by Graeme Pyper, Cyber Security, Thales Australia

Protecting the Australian energy sector against increasingly sophisticated cyber threats is a matter of national importance – not only to ensure the security and reliability of electricity supply, but also for economic stability and national security. In 2018 AEMO, in collaboration with industry and government partners, developed a tailored cyber security framework for the Australian energy sector, the Australian Energy Sector Cyber Security Framework (AESCSF). Here, we’ll take a closer look at AESCSF, and consider the ways businesses should optimally respond to their findings to prevent business risks. 

AEMO’s framework enables participants to undertake assessments of their own cyber security capability and maturity, and use the results to inform and prioritise investment to improve cyber security posture.

The framework was developed through collaboration with industry and government stakeholders, including AEMO, the Australian Cyber Security Centre (ACSC), the Critical Infrastructure Centre (CIC) and the Cyber Security Industry Working Group (CSIWG), which includes representatives from Australian energy organisations.

The AESCSF leverages recognised industry frameworks such as the US Department of Energy’s Cybersecurity Capability Maturity Model (ES-C2M2) and the NIST Cyber Security Framework (CSF), and references global best-practice control standards (such as ISO/IEC 27001, NIST SP 800-53 and COBIT). The AESCSF also incorporates Australian-specific control references, such as the ACSC Essential 8 Strategies to Mitigate Cyber Security Incidents, the Australian Privacy Principles, and the Notifiable Data Breaches scheme (NDB).

Other cyber security assessment standards that Australian energy networks service providers may be certified or aligned to include, but are not limited to:

  • ISO 27000 (International Standards Organisation series for Information Security Management Systems);
  • Payment Card Industry Data Security Standard (PCI-DSS); and
  • North American Electric Reliability Corporation (NERC) Critical Infrastructure Protection Standards

Australian energy companies also utilise publically available resources such as:

  • The Australian Government Department of Defence Intelligence and Security Information Security Manual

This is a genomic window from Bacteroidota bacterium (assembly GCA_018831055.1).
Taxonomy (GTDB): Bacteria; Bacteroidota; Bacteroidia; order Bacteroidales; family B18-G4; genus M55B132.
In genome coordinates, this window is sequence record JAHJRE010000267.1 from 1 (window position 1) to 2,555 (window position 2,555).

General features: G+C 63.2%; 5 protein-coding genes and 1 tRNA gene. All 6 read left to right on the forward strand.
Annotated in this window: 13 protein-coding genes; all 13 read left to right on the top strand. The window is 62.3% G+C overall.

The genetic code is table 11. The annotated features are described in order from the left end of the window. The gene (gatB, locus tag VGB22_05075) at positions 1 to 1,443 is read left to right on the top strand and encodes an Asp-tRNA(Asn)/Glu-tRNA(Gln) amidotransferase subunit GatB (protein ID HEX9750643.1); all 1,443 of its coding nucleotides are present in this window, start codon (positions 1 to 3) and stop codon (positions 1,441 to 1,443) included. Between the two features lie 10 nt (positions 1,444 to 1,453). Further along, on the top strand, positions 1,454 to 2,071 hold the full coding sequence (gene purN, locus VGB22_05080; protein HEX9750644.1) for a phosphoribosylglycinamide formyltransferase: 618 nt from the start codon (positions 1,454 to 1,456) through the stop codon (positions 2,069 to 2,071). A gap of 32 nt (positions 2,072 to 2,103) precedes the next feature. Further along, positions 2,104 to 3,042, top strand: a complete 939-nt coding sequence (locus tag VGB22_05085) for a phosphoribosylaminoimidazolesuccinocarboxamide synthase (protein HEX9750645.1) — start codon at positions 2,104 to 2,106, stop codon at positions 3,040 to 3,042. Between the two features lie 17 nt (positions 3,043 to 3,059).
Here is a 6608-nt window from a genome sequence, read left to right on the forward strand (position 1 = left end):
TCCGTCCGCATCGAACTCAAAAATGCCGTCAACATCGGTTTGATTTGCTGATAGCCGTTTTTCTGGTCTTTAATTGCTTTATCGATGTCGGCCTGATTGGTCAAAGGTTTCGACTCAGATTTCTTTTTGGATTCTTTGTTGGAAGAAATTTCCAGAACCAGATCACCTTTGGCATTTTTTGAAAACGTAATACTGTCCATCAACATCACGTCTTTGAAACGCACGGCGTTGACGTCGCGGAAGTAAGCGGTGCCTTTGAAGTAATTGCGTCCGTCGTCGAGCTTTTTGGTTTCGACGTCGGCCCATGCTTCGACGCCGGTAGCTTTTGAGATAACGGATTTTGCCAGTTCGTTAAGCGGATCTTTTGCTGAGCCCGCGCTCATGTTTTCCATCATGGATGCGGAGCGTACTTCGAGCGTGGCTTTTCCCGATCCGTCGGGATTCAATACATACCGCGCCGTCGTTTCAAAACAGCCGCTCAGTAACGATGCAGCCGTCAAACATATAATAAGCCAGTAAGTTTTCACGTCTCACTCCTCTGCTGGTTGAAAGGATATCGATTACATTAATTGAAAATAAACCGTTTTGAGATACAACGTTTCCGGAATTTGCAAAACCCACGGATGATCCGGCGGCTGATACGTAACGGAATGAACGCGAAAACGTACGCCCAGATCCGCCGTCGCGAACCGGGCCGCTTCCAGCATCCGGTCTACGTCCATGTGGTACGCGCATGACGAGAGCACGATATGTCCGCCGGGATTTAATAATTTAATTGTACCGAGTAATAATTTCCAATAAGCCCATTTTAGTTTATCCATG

• The Australian Signals Directorate (ASD) Top 35 strategies for Mitigating Targeted Cyber
  • Intrusions
  • SANS Institute 20 Critical Controls
  • Centre for Internet Security (CIS) Security Benchmarks
  • Open Web Application Security Project (OWASP) guidance

First assess, then what?

The reality is, there are a number of tools and standards that Australian energy companies can use to assess the maturity of their cyber security strategies.

AEMO makes clear in its framework that it considers ES-C2M2 to be the gold standard for cyber security assessment.

The important thing is that once assessment has been undertaken, energy companies use this assessment to identify the risks that they face – and more specifically, where these risks move beyond being cyber risks, to being genuine business risks.

Jeremy Hulse, from global cyber-security experts Thales, recommends working backwards to find the “sweet spot” of intervention when it comes to cyber security that will prevent catastrophic risks, such as reputational damage, asset damage and loss of life, without over-engineering the solution your organisation requires.

“Businesses need to do a thorough analysis, such as an ES-C2M2 analysis, understand their risks, and act appropriately to manage these risks.

“Do businesses need to fix every air gap in their network? Not necessarily. It’s about identifying the gaps that are critical, and dealing with them appropriately.”

Thales Critical Infrastructure Cyber Security is a comprehensive expert-led approach to develop safe and resilient cyber secure systems. Their offering delivers security planning, cyber security risk management, cyber security architecture and design that leads to an outcome tailored to an organisation’s specific business and critical infrastructure needs.

The Thales approach is designed to minimise the uncertainty in developing and integrating cyber security controls in safety-critical production environments. They provide business-appropriate evidence that security controls and associated expenditure are both warranted and effective.

The team from Thales works with business stakeholders to architect cyber security needs into the system in the early stages of system development, and balance the needs of security with other system requirements.

Interested in learning more about how your organisation can guard itself against cyber security threats? Click here to download the Report on Cyber Threats to Operational Technologies in the Energy Sector.

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